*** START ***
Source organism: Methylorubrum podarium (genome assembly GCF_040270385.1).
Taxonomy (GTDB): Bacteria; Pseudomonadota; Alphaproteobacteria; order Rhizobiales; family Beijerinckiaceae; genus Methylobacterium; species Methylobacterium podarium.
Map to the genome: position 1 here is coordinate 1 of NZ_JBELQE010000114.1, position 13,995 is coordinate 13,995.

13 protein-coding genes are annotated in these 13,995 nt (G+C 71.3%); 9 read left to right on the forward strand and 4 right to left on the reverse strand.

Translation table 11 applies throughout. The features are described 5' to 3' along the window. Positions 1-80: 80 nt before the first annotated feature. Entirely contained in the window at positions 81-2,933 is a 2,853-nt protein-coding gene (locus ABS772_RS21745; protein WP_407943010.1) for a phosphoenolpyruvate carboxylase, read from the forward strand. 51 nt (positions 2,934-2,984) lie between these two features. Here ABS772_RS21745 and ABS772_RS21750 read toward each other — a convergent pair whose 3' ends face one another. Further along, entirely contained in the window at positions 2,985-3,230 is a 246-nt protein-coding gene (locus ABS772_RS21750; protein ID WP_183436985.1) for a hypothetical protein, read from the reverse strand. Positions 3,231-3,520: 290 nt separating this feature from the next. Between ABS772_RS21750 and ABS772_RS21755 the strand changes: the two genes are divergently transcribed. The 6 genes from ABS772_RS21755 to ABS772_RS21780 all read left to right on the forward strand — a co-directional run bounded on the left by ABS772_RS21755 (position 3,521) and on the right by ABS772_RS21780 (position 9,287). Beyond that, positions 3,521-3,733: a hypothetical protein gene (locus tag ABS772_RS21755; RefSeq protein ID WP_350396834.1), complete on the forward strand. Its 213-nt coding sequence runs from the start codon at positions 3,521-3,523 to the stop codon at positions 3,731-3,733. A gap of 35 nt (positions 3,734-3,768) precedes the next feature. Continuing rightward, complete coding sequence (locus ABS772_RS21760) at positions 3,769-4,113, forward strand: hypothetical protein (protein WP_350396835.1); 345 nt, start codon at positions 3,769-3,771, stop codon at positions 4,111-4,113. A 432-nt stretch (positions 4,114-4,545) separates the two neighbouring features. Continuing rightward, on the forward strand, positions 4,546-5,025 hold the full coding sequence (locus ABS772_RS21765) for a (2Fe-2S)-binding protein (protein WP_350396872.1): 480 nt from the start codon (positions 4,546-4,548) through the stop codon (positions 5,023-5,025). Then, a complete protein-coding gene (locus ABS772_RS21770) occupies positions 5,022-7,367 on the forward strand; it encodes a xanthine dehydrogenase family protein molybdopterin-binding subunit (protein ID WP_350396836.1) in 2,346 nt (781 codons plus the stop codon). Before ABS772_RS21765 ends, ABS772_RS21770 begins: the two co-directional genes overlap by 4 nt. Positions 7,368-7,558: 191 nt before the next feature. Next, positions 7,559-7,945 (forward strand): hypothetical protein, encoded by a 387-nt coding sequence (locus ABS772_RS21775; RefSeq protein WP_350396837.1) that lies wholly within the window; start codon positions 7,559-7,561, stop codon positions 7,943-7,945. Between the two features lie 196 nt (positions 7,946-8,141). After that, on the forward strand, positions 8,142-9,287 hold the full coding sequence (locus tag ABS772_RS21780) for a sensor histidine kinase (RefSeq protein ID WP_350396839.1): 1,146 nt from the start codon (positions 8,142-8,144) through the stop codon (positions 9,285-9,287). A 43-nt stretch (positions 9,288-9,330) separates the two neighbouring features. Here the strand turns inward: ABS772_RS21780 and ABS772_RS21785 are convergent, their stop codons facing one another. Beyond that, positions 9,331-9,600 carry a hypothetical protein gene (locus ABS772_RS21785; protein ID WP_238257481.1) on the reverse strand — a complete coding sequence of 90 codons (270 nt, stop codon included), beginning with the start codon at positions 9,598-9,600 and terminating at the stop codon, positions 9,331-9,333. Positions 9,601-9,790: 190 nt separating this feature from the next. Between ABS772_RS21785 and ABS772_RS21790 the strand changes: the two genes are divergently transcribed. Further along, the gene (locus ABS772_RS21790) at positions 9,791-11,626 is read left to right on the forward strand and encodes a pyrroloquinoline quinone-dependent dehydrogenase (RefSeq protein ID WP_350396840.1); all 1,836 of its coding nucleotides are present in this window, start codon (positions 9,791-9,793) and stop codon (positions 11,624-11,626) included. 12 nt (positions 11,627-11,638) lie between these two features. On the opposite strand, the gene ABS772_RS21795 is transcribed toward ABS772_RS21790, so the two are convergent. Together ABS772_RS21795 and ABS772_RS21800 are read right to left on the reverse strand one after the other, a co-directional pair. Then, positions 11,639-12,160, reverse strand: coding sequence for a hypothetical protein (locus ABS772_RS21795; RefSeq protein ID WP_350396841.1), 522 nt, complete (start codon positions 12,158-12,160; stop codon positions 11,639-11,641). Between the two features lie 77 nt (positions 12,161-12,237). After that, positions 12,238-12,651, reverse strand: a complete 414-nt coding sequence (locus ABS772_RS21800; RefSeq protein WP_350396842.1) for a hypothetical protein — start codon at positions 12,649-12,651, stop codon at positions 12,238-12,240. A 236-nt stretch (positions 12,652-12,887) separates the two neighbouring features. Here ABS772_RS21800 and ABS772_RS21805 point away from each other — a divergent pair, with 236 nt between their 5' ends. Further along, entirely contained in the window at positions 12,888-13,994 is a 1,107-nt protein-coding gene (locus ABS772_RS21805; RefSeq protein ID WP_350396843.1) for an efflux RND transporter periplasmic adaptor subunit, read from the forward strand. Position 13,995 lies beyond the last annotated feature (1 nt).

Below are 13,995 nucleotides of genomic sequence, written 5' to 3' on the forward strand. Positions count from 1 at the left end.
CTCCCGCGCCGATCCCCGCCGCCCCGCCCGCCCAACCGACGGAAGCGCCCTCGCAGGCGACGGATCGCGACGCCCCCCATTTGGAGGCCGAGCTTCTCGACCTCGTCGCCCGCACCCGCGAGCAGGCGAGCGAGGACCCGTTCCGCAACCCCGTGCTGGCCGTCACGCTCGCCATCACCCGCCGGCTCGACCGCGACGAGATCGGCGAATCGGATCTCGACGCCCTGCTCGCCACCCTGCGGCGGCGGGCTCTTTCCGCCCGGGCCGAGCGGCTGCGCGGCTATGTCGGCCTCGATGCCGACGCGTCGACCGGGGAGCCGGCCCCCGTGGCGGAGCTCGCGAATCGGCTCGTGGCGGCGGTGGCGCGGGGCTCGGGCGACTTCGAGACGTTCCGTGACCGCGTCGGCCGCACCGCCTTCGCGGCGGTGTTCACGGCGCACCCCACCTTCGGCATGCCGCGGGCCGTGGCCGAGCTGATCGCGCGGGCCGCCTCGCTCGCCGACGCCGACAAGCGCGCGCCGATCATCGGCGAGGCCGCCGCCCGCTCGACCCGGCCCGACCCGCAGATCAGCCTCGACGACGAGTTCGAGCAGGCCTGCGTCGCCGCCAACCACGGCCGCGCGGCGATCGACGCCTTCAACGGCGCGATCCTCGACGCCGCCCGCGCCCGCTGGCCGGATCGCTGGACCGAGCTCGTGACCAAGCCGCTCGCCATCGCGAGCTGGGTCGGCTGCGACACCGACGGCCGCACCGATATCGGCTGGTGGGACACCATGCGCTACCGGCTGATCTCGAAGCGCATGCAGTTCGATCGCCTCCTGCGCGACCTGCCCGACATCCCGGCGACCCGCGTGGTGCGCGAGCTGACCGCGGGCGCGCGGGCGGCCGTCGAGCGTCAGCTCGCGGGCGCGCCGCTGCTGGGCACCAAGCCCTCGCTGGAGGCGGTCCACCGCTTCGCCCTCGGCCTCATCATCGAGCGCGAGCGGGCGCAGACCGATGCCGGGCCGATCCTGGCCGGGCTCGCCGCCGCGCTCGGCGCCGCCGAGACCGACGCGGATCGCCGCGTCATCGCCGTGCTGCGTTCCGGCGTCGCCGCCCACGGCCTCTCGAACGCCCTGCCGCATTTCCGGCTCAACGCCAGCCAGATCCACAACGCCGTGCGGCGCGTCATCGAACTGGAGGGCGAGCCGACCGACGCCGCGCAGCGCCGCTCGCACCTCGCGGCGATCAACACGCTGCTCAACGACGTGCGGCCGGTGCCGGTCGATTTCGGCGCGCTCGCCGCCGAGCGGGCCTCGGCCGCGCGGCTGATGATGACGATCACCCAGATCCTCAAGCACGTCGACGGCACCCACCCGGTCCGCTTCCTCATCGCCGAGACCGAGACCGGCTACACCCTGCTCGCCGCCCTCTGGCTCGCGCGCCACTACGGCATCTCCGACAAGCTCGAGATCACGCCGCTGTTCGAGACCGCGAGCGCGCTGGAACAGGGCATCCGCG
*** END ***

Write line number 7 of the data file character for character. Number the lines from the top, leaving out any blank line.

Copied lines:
CTCCCGCGCCGATCCCCGCCGCCCCGCCCGCCCAACCGACGGAAGCGCCCTCGCAGGCGACGGATCGCGACGCCCCCCATTTGGAGGCCGAGCTTCTCGACCTCGTCGCCCGCACCCGCGAGCAGGCGAGCGAGGACCCGTTCCGCAACCCCGTGCTGGCCGTCACGCTCGCCATCACCCGCCGGCTCGACCGCGACGAGATCGGCGAATCGGATCTCGACGCCCTGCTCGCCACCCTGCGGCGGCGGGCTCTTTCCGCCCGGGCCGAGCGGCTGCGCGGCTATGTCGGCCTCGATGCCGACGCGTCGACCGGGGAGCCGGCCCCCGTGGCGGAGCTCGCGAATCGGCTCGTGGCGGCGGTGGCGCGGGGCTCGGGCGACTTCGAGACGTTCCGTGACCGCGTCGGCCGCACCGCCTTCGCGGCGGTGTTCACGGCGCACCCCACCTTCGGCATGCCGCGGGCCGTGGCCGAGCTGATCGCGCGGGCCGCCTCGCTCGCCGACGCCGACAAGCGCGCGCCGATCATCGGCGAGGCCGCCGCCCGCTCGACCCGGCCCGACCCGCAGATCAGCCTCGACGACGAGTTCGAGCAGGCCTGCGTCGCCGCCAACCACGGCCGCGCGGCGATCGACGCCTTCAACGGCGCGATCCTCGACGCCGCCCGCGCCCGCTGGCCGGATCGCTGGACCGAGCTCGTGACCAAGCCGCTCGCCATCGCGAGCTGGGTCGGCTGCGACACCGACGGCCGCACCGATATCGGCTGGTGGGACACCATGCGCTACCGGCTGATCTCGAAGCGCATGCAGTTCGATCGCCTCCTGCGCGACCTGCCCGACATCCCGGCGACCCGCGTGGTGCGCGAGCTGACCGCGGGCGCGCGGGCGGCCGTCGAGCGTCAGCTCGCGGGCGCGCCGCTGCTGGGCACCAAGCCCTCGCTGGAGGCGGTCCACCGCTTCGCCCTCGGCCTCATCATCGAGCGCGAGCGGGCGCAGACCGATGCCGGGCCGATCCTGGCCGGGCTCGCCGCCGCGCTCGGCGCCGCCGAGACCGACGCGGATCGCCGCGTCATCGCCGTGCTGCGTTCCGGCGTCGCCGCCCACGGCCTCTCGAACGCCCTGCCGCATTTCCGGCTCAACGCCAGCCAGATCCACAACGCCGTGCGGCGCGTCATCGAACTGGAGGGCGAGCCGACCGACGCCGCGCAGCGCCGCTCGCACCTCGCGGCGATCAACACGCTGCTCAACGACGTGCGGCCGGTGCCGGTCGATTTCGGCGCGCTCGCCGCCGAGCGGGCCTCGGCCGCGCGGCTGATGATGACGATCACCCAGATCCTCAAGCACGTCGACGGCACCCACCCGGTCCGCTTCCTCATCGCCGAGACCGAGACCGGCTACACCCTGCTCGCCGCCCTCTGGCTCGCGCGCCACTACGGCATCTCCGACAAGCTCGAGATCACGCCGCTGTTCGAGACCGCGAGCGCGCTGGAACAGGGCATCCGCG